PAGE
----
Trace elements content of neem leaves (azadirachta indica).

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The global scenario is now supporting the development of modern drugs from less toxic plant products with proven medicinal properties. Each part of the neem plant (Azadirachta indica A. Juss) reportedly has various medicinal properties and has been in use in many continents for centuries. In this project work, water extract from Neem leaves (Azadirachta indica A Juss) with the modern atomic absorption spectrophotometer was presented. The mineral and chemical properties in the water extract of Neem leaf were studied. Results showed that the neem leaf contains some essential minerals needed by the biochemical system. It is obvious that the water extract of Azadirachta indica is significantly high in sodium ion (Na+) and potassium ion (K+) concentrations which are responsible in the conduction of impulses along the axons of the central nervous system. Iron is another element determined. This element is significantly low in the water extract of the sample used (neem leaf).



Neem (Azadirachta indica A. Juss) is one of the very few trees known in the Indian subcontinent (Puri, 1999). This tree belonged to Meliceae family, and grows rapidly in the tropic and semi-tropic climate. It is also observed that this tree could survive in very dry and arid conditions. (Puri, 1999). The Neem Tree is an incredible plant that has been declared the Tree of the 21st century by the United Nations (Puri, 1999). In India, it is variously known as ‘Divine Tree’, ‘Life giving tree’, ‘Nature’s Drugstore’, ‘Village Pharmacy’ and ‘Panacea for all diseases’. It is one of the major components in Ayurvedic medicine, which has been practiced in India since many centuries.

Extracts from the Neem tree (Azadirachta indica A Juss) also called ‘Dogonyaro’ in Nigeria are most consistently recommended in ancient medical texts for gastrointestinal upsets, diarrhoea and intestinal infections, skin ulcers and malaria (Schmutterer, 1995).  All parts of Neem plant such as leaves, bark, flower, fruit, seed and root have advantages in medical treatment and industrial products. Its leaves can be used as drug for diabetes, eczema and reduce fever. Barks of Neem can be used to make toothbrush and the roots has an ability to heal diseases and against insects. (Puri, 1999). The seed of Neem tree has a high concentration of oil. Neem oil is widely used as insecticides, lubricant, drugs for variety of diseases such as diabetes and tuberculosis (Puri, 1999; Ragasa et al., 1996).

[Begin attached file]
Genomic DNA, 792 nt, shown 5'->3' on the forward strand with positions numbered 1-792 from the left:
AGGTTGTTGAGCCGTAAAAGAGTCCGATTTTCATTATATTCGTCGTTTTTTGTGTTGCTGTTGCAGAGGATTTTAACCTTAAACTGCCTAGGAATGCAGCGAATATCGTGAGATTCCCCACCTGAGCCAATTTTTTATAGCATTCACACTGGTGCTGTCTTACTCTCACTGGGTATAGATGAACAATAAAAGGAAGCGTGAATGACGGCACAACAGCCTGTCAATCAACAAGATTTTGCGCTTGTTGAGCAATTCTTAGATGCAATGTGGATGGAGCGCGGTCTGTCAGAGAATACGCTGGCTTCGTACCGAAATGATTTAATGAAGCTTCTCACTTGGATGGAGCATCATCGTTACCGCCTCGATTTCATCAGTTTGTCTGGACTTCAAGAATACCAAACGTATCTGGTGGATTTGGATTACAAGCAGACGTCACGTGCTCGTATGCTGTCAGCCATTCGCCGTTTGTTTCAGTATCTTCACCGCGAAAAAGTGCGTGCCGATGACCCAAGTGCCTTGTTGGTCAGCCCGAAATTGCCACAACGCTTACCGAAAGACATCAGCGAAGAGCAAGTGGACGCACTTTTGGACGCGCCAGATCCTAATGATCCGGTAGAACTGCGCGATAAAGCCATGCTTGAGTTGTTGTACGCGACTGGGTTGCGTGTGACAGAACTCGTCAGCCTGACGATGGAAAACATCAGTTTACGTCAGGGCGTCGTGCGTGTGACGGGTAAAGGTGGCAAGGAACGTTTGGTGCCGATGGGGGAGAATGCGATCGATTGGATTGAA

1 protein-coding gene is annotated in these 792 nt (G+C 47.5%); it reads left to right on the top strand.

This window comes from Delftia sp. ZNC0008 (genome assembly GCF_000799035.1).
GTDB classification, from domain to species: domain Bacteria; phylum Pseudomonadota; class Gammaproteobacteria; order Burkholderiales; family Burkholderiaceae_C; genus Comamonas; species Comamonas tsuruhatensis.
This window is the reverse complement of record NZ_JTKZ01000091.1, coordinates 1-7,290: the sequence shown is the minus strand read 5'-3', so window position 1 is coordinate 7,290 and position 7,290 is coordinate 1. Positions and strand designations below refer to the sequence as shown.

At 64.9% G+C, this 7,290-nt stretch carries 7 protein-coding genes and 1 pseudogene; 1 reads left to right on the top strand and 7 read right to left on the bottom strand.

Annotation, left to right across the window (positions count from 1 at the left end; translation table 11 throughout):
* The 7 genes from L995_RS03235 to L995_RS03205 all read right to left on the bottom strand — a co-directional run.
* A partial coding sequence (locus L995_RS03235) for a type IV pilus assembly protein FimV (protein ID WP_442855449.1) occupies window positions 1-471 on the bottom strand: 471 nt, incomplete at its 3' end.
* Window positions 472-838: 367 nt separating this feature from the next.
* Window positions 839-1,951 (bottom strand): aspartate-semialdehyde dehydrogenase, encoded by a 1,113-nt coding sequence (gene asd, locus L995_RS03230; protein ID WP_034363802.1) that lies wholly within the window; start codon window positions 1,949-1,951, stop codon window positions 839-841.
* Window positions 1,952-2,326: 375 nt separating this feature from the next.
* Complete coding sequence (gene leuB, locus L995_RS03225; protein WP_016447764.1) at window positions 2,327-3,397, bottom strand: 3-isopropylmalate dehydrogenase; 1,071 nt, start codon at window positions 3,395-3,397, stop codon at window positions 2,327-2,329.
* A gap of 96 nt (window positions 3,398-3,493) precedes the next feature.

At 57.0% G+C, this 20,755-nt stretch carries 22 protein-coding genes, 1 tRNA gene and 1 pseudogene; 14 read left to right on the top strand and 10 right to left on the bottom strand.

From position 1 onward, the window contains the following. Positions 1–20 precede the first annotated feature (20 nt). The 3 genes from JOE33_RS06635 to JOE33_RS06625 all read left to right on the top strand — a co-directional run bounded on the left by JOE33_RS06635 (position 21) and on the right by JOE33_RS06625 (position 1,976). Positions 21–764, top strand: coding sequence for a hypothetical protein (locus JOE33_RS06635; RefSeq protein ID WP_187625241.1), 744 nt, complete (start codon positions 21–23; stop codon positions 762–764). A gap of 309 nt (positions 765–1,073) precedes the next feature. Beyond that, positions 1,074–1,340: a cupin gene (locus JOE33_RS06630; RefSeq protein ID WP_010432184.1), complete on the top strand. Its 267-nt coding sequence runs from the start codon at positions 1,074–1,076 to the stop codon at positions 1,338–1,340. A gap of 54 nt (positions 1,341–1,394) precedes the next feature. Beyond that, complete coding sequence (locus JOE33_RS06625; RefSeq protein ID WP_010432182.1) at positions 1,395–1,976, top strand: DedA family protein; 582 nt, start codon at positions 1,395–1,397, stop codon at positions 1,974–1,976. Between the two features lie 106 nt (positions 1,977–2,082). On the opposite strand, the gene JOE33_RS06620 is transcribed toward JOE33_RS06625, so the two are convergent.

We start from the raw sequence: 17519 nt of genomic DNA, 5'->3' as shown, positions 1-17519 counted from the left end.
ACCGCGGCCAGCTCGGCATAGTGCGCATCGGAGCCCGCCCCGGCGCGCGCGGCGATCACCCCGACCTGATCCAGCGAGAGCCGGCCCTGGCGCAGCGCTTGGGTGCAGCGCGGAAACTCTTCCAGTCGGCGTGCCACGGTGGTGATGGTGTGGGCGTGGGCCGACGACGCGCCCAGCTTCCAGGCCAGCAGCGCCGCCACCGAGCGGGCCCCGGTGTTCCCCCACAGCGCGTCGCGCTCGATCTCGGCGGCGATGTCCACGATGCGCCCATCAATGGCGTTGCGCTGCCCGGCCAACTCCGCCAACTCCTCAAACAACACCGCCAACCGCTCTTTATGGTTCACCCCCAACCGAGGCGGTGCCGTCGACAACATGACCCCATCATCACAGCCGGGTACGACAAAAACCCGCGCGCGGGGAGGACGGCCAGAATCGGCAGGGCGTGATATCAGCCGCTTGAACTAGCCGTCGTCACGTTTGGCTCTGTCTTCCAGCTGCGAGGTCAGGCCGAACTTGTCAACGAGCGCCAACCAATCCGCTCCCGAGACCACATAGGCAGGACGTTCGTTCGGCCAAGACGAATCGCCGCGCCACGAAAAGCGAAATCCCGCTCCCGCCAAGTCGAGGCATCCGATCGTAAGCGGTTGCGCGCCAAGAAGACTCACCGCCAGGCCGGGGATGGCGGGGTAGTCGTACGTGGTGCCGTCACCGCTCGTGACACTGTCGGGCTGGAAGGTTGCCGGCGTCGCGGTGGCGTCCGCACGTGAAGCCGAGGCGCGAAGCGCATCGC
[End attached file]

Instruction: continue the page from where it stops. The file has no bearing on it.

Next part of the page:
India encouraged scientific investigations on neem tree as part of his program to revitalise India tradition and also increase commercial interest on neem (Stix, 1992) and presently some authors believe that no other plant or tree in the world has been so extensively researched or used in all possible capacities so far. In Africa, extracts from neem leaves have provided various medicinal preparations (Ekanem, 1971; Udeinya, 1993). Neem plant (Azadirachta indica) has been of great benefit in human health due to its biochemical, pharmacological, and medicinal properties.

1.1       AIM OF PROJECT

Many researches have been carried out on neem plant (Azadirachta indica) and results have shown that it has both medicinal and pharmacological properties. However, there are no documented information relating the mineral properties inherent in the leaf of the plant. Consequently, this work was aimed at determining some minerals present in the water extract of neem leaf using the modern atomic absorption spectrophotometric analysis.




Neem (Azadirachta indica A. Juss) is thought to have originated in Assam in northeast India, and Myanmar, where it is common throughout the central dry zone. Later it became naturally distributed throughout much of the Indian subcontinent, particularly in drier areas. Neem name was derived from the Sanskrit Nimba, and it was known as the curer of all illness. The neem tree was intimately connected with the everyday life of Indians.

The neem tree has been used for more than 4,500 years in the Indian sub- continent. The Indian physicians charaka (2nd century AD) and susruta (4th century AD), whose books provided the foundation of the Indian system of natural treatment, the Ayurveda, also mention the tree and its medical use. In Ayurveda the neem tree was called the ‘Sarva Roga Nivarini’ (one that could cure all ailments and ills). At the beginning of this century the neem tree was still highly estimed by Indian emigrants and they took it along to the places where they settled. Thus, the neem tree was introduced in places like Australia, East and sub- Sahelian Africa, South East Asia, and South America. Pioneering work in the possible commercial use of Neem oil and cake had been done by the Indian Institute of Science in Bangalore as early as the 1920s.